Due to the magnitude of the problem of climate change and because of its far reaching consequences, there will continue to be an increase in legislation aimed at reducing greenhouse gas emissions. All tiers of policy making, from global to national are pointing to stronger legislative frameworks to cut greenhouse gas emissions and to improve energy efficiency.
A key means by which significant emissions reductions can be made is through market intervention. This is because free markets do not currently place a value on environmental pollution and as such they are not efficient at limiting emissions. A way of addressing this is through the implementation of legislation designed to make the ‘polluter pay’ to encourage emissions reducing behaviour and to impose the relevant penalties for environmental pollution.
Emissions Trading Scheme
Another key way in which Ireland is to achieve its Kyoto Protocol second commitment phase target is through the EU Emissions Trading Scheme. This is a ‘cap and trade’ system whereby companies or installations are allocated individual emissions allowances. It has been transposed into Irish legislation through the European Communities (Greenhouse Gas Emissions Trading) Regulations 2004 (S.I. 437 of 2004). In general the ETS does not directly affect SMEs as it is focused at roughly 100 energy intensive installations in Ireland. It still should be borne in mind however as this form of cap and trade may be expanded into broader business sectors in the future.
To meet their emissions targets, participating organisations must take measures to reduce their emissions such as using lower carbon energy sources or investing in energy efficient technology. Alternatively, if they are struggling to meet their allowances, they can buy credits on the market from those companies who have met (or exceeded) theirs and are selling the excess. In this way the market offers flexibility to compliance and thus seeks to identify the necessary emissions reductions at the lowest costs. The logic is that if there are not sufficient allowances in the market then the price of allowances will increase and thereby encourage others to take action as it becomes ‘cost effective’ to do so.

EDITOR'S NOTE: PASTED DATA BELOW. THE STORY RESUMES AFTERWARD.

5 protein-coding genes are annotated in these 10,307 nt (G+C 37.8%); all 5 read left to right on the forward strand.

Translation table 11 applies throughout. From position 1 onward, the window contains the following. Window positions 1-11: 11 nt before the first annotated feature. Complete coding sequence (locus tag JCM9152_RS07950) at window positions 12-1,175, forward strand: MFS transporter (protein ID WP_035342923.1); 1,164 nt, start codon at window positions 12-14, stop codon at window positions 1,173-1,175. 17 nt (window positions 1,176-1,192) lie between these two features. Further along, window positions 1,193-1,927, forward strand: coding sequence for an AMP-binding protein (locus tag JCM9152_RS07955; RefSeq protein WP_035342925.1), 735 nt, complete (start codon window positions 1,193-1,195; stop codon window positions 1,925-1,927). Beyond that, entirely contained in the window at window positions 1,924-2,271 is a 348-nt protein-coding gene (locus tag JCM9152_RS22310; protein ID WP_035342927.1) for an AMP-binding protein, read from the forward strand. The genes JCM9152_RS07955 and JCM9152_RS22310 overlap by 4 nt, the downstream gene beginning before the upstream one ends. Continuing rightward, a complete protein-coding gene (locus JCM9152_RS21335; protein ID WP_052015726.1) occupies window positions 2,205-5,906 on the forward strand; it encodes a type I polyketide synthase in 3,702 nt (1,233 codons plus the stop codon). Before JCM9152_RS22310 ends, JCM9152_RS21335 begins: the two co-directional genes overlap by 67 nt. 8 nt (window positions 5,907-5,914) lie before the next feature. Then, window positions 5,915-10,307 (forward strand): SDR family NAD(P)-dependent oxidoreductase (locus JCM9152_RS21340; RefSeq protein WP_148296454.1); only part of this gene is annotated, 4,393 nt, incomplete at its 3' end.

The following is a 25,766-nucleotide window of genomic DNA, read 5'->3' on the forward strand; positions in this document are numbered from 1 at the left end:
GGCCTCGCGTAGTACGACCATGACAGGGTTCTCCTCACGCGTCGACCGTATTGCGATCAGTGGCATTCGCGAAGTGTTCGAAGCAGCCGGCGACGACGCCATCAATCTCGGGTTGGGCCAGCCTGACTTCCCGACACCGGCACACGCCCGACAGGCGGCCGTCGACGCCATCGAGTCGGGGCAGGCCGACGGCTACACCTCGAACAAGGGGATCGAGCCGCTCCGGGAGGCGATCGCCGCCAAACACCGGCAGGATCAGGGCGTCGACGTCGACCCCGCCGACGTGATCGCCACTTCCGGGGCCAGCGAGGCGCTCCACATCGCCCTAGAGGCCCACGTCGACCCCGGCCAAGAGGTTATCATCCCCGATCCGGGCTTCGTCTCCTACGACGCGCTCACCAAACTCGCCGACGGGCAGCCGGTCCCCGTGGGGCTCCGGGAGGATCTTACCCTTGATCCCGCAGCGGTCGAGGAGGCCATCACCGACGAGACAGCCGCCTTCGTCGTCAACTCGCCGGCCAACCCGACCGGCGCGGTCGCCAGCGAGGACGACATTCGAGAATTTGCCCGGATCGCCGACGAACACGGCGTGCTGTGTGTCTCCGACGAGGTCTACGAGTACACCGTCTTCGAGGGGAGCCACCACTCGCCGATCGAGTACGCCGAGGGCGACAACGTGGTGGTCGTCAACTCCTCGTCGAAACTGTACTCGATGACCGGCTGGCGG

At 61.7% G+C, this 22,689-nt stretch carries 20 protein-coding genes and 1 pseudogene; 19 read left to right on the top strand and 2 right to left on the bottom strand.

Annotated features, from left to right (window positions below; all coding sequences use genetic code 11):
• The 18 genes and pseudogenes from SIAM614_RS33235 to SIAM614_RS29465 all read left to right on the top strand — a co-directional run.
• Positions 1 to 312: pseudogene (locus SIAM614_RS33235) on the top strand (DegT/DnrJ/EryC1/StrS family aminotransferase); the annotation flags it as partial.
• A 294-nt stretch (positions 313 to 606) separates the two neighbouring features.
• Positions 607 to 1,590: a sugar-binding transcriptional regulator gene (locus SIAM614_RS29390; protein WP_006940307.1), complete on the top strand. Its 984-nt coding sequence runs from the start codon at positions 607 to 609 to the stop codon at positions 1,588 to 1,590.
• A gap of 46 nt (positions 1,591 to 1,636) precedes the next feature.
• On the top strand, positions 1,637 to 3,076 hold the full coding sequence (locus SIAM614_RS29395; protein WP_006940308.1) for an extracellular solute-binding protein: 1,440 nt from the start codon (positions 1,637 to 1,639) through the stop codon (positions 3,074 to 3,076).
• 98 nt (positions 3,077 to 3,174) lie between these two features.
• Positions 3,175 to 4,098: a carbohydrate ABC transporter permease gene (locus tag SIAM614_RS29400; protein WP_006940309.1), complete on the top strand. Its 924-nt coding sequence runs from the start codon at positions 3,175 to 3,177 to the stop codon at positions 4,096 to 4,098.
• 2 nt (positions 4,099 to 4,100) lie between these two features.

The EU ETS presents a challenge to those involved in the scheme. However, it also provides impetus for innovative thinking to avoid these fines. For many industries research and investment into low carbon technologies and energy sources will have significant payback, especially given the permanency of the climate change issue and the likelihood of stricter controls on industrial emitters.
National Government Policy
On a national level, government policy plays a part in stimulating greener business through mechanisms other than the ETS. For the average company, government measures such as the introduction of the Building Energy Rating System (BER) and the phasing out of incandescent light bulbs are just some of the measures that have been introduced to help lower Ireland’s emissions.
Rather than aiming for mere compliance with impending regulation, businesses should try to act ahead of impending regulations and aim for best practice. While climate change threatens to alter some sectoral activity, those companies who predict these changes and respond early to the changing legislative environment can become leaders and innovators, capturing new market segments and gaining first mover advantages. Leadership in the area of environmental responsibility will have important paybacks. It can reduce associated fines from non-compliance, lead to reduced energy costs, and help gain stakeholder support.
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